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Friday, July 16, 2010

Human Nature

In my current course for school, we are studying the way you practically apply various psychological theories. So in other words, based on various theoretical models, how to you structure the delivery of psychological counselling? Once again, I am fascinated and stimulated by the subject matter. Some of these dead white guys actually had some very interesting things to say!

Carl Jung believed that at midlife, many people reach a crossroads. One is generally settled in one's lifecourse in terms of family and career but then one has an existential crisis (he is the one who coined the term "Midlife Crisis"). The purpose of therapy for people at this stage of life is to enable the process of individuation, which is essentially self-acceptance. This involves acknowledging all of one's shortcomings, as well as one's gifts, and finding meaning in one's life and one's place within the world. It is coming to terms with the one's own fallability and mortality and the fallability and mortality of humankind. I find this perspective extremely interesting and profound, and it is by far one of my favorites. Of course, operationalizing working towards the goal of individuation is easier said than done. There are several therapeutic techniques which have self-acceptance as a focus, but ultimately, I think the best approach depends on the individual.

In contrast, Carl Rogers proposed the Person-Centred therapy model which I think is ridiculous. He believed that humans are inherently self-actualizing. In other words, people inherently strive towards self-improvement. So first off, I don't agree with this assumption. Second, his model with how to deliver therapy doesn't work for me. I call it, "Hire a friend" because the therapist specifically avoids giving any interpretation or professional advice. There is no structure at all and sometimes the therapist barely says anything. The only criteria he specifies is that the therapist provides unconditional empathy and understanding to the client. I agree with this, but then there has to be a more directive approach, in my opinion. Nevertheless, I am willing to concede that this approach may be most suitable for some individuals...just not me.

About 13 years ago when my mother was diagnosed with breast cancer, I went to see a psychologist at the University of Toronto, where I was doing my (first) Masters degree at the time. This woman was using the person-centred approach and all I can say, is I left in tears. I remember her saying just 2 things to me, this is how the dialogue went:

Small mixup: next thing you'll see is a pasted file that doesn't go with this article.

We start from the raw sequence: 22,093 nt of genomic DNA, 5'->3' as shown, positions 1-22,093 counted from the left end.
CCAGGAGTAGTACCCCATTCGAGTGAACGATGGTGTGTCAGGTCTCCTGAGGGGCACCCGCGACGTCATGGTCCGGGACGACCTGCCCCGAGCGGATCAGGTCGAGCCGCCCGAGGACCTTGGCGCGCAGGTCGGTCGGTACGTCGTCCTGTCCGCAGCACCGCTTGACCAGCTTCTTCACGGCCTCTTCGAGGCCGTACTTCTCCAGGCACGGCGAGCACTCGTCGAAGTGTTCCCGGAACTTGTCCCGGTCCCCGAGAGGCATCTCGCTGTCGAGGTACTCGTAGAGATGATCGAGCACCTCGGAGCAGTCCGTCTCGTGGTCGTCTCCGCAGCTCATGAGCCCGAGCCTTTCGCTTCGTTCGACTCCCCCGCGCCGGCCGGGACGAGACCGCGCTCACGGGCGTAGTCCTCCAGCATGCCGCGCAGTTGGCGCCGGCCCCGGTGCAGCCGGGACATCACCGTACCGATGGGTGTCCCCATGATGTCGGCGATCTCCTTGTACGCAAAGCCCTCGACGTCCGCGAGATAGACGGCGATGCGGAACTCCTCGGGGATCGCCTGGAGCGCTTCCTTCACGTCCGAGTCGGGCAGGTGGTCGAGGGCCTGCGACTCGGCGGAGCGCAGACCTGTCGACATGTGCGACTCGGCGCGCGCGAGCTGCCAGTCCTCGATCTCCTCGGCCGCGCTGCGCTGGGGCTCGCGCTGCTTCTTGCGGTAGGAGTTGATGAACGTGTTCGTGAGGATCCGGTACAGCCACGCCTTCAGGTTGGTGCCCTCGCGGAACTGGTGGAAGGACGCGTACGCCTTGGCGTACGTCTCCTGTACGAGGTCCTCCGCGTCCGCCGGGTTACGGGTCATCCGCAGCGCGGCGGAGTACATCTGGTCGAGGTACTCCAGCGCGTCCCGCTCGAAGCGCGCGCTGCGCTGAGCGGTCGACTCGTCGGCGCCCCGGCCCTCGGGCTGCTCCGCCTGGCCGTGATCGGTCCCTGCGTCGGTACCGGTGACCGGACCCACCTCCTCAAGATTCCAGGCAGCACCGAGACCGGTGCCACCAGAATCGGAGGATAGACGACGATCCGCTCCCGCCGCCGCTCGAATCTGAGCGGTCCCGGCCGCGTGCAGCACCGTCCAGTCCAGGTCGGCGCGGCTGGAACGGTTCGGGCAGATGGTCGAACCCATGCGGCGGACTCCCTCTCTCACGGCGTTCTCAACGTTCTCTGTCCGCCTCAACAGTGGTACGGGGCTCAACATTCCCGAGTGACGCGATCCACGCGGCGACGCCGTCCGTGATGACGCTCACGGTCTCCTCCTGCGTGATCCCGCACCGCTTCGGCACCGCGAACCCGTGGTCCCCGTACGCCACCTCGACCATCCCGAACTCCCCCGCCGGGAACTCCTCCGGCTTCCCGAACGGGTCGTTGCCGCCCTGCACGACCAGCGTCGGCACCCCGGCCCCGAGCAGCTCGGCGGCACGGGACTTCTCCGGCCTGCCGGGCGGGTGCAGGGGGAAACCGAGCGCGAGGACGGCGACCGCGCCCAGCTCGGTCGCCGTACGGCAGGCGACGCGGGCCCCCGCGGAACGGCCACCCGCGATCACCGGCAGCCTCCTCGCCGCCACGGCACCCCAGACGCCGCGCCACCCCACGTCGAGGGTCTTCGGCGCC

Her: So what brings you here today?

Me: My mother was recently diagnosed with breast cancer.

Her: How does that make you feel?

Me: Um, scared. (And I'm thinking here, how the #@*&% do you think it makes me feel, you idiot?)

Her: Why?

Me: Um, I'm scared that something will happen to her...and I'm worried about what this means for my own health. (And I'm thinking here, I'm scared because I think killer squirrels are about to take over the world, why do you think I'm scared, stupid?)

I don't remember anything else about the session except feeling uncomfortable due to her lack of interaction and frustrated by her lack of useful feedback. I stormed out of the session in tears and never went back.

Nevertheless, there is extensive empirical support for the importance of unconditional empathy and understanding from therapists. It is critical to the outcome of patients. This makes me wonder if I am really up to the task of being a therapist. I'm not known for being the most patient, tolerant individual...will I be able to fulfill this obligation? What if I dislike a client? Rogers says the therapist must acknowledge these feelings but work through them because it is essential that the therapist is sincere in order for the therapy to be effective. I am realizing what a huge responsibility being a therapist really is. You can have a tremendous impact on another person, either good or bad. This is a responsibility that cannot be taken lightly. I have a lot of work ahead before I'm ready to take it on, but I'm commited to getting there and doing the absolute best that I can do.